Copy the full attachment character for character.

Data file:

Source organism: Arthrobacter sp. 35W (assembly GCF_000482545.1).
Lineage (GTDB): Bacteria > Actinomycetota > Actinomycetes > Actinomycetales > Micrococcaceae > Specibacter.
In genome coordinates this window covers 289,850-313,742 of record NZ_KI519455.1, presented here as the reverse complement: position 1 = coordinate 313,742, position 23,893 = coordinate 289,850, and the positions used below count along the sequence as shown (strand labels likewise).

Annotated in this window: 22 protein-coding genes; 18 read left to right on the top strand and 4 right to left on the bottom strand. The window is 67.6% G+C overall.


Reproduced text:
Source organism: Arthrobacter sp. 35W (assembly GCF_000482545.1).
Lineage (GTDB): Bacteria > Actinomycetota > Actinomycetes > Actinomycetales > Micrococcaceae > Specibacter.
In genome coordinates this window covers 289,850-313,742 of record NZ_KI519455.1, presented here as the reverse complement: position 1 = coordinate 313,742, position 23,893 = coordinate 289,850, and the positions used below count along the sequence as shown (strand labels likewise).

Annotated in this window: 22 protein-coding genes; 18 read left to right on the top strand and 4 right to left on the bottom strand. The window is 67.6% G+C overall.